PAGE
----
Boston hit the Billboard 200 album chart on September 18, and would rise to #3 in a run totaling 132 weeks. In addition to the three singles (“Long Time” and “Peace of Mind” followed “More Than a Feeling”), nearly every track got radio play. If I were setting up a classic-rock radio library today, all three singles plus “Rock & Roll Band,” “Smokin’,” and “Hitch a Ride” would be in the heavy rotation. That leaves only “Something About You” and “Let Me Take You Home Tonight,” neither of which is a slouch. I’d play them, too.

I remember jocks on our college radio station joking that if you segued Boston songs just right, you could make it sound like one big song. And for many years, Boston was one of the main offenders mentioned when people talked about the pernicious, homogenizing influence of corporate rock. You can still find people who hold both of those opinions today, and they’re entitled to them, provided that it’s understood that they’re wrong.

Like other obsessed artists, Tom Scholz’s passionate pursuit of his vision resulted in something utterly original. If he had trouble expanding his sonic palette on succeeding albums, give the man a pass for inventing the damn palette in the first place. And as far as the corporate part, successful inventors need backers. Were it not for Epic Records, Scholz’s unique sound may never have gotten out of his garage. (Epic ran radio ads for the album touting Scholz’s “special effects guitar.” I heard the ads before I’d heard anything beyond “More Than a Feeling.”)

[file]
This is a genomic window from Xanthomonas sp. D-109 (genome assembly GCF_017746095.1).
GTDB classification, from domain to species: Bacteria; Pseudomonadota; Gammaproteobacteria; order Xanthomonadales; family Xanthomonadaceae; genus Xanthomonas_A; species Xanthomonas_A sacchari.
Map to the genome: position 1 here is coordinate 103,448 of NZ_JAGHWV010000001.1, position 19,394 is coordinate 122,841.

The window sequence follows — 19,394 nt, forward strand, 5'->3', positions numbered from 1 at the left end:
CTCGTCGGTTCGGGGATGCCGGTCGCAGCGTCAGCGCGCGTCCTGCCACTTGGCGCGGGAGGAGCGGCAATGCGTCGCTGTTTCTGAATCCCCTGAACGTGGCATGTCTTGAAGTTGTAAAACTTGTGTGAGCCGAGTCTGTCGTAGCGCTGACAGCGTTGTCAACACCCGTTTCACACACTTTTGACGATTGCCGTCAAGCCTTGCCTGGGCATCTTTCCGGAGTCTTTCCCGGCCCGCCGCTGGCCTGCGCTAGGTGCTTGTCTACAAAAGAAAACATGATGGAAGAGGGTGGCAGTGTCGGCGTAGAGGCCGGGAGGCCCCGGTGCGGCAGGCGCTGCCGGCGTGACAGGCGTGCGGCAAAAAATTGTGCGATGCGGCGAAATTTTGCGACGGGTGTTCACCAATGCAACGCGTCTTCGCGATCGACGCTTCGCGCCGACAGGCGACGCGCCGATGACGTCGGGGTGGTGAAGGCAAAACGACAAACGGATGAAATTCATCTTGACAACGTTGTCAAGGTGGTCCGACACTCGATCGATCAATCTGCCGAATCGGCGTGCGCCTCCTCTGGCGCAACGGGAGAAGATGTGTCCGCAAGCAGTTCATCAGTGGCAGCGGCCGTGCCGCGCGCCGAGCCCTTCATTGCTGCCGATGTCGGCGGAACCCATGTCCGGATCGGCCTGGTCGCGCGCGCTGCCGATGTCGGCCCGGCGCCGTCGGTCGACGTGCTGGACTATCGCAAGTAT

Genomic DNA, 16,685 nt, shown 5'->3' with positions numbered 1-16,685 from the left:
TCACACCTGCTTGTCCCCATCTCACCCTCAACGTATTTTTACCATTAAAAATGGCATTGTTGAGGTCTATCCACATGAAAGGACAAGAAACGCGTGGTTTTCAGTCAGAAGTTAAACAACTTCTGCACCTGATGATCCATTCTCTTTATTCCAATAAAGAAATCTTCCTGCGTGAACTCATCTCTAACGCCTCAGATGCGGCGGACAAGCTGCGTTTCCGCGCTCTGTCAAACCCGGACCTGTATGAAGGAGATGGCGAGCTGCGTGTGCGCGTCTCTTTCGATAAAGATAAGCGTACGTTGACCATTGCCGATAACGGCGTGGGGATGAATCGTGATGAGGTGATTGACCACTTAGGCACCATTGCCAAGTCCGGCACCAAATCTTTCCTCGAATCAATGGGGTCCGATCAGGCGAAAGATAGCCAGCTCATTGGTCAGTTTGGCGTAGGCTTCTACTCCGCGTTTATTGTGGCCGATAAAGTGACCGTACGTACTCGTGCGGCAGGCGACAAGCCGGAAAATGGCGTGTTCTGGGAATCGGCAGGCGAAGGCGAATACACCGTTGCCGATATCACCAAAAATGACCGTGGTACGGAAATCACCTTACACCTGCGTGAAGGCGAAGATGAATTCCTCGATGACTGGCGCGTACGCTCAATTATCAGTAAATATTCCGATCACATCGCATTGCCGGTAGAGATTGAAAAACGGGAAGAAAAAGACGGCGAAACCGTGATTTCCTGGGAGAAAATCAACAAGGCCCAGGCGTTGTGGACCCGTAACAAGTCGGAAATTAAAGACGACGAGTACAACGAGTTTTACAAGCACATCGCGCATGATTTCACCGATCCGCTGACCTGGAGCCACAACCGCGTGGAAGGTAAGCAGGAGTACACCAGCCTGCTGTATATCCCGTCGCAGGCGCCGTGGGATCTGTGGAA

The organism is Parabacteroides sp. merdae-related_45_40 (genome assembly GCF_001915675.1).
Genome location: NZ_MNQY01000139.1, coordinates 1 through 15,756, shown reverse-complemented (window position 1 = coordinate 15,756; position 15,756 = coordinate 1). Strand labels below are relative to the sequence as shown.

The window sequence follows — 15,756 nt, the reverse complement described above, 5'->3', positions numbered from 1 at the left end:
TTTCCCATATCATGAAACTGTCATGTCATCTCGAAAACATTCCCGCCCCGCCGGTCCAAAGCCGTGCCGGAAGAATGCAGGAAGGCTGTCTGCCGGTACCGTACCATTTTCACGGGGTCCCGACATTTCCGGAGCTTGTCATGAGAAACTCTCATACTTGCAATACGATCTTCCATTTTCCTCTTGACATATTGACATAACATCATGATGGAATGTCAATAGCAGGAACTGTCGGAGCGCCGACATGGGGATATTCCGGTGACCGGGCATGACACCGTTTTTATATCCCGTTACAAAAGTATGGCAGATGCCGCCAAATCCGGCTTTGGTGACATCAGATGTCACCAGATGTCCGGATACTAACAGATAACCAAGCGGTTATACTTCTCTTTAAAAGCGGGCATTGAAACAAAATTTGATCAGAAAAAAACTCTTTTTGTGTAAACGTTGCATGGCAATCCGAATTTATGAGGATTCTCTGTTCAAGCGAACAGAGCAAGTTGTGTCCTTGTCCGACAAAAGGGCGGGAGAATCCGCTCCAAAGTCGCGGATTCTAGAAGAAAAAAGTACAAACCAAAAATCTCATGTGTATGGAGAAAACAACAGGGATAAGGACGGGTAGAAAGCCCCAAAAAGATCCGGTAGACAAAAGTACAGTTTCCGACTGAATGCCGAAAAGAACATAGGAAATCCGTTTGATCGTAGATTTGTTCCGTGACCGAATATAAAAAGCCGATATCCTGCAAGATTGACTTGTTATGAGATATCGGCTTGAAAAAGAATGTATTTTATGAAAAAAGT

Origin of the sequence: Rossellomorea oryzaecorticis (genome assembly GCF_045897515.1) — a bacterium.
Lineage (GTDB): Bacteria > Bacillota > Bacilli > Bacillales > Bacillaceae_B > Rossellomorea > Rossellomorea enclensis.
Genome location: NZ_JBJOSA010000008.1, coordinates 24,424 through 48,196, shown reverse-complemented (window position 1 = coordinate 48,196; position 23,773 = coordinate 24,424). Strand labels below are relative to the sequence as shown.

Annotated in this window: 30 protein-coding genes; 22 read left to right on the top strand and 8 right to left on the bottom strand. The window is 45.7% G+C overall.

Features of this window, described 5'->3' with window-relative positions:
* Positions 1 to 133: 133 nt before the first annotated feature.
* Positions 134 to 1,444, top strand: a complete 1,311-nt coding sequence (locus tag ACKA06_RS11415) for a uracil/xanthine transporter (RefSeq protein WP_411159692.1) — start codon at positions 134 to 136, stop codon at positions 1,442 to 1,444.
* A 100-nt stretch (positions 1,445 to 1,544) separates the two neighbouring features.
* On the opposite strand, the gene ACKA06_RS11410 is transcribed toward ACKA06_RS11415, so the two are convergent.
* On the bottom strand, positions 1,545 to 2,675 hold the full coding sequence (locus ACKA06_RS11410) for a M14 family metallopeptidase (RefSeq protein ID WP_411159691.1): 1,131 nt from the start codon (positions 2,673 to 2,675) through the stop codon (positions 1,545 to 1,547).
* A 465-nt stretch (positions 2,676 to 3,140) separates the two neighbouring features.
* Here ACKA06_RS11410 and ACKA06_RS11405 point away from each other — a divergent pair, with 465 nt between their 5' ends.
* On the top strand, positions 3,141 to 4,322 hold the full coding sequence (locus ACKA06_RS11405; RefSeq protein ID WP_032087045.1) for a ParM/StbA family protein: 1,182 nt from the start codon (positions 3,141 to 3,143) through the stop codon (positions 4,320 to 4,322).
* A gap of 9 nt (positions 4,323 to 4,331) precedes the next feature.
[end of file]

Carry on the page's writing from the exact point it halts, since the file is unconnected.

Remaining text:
Boston is a remarkable creative achievement. It’s massively heavy—the “More Than a Feeling” riff (which Bruce Springsteen noticed was a lift from “Louie Louie”), the rolling riff on “Peace of Mind,” the lead guitar on “Smokin’,” and the production on “Rock and Roll Band” have got all the rock ‘n’ roll power a teenage headbanger could ask for. But at the same time, there’s a great deal of space and lightness in it, as on “Hitch a Ride,” and even “Smokin'” makes room for a Deep Purple-esque organ solo that transforms the whole atmosphere. The album dips into prog-rock on “Foreplay” and the quiet opening of “Something About You,” and the dialed-back feel of “Hitch a Ride” is a spiritual cousin to Emerson Lake and Palmer’s “Still . . . You Turn Me On.”

This may be a fool’s errand, but here’s my ranking of the tracks on Boston.

1.  “More Than a Feeling”
2.  “Peace of Mind”
3.  “Hitch a Ride”
4.  “Rock and Roll Band”
5.  “Smokin'”
6.  “Foreplay/Long Time” (Were I ranking these two individually, I’d put “Long Time” at #4 and “Foreplay” at #9.)
7.  “Let Me Take You Home Tonight”
8.  “Something About You”

Your mileage may vary, however, and I crave your opinions, along with your recollections of listening to Boston, in the comments.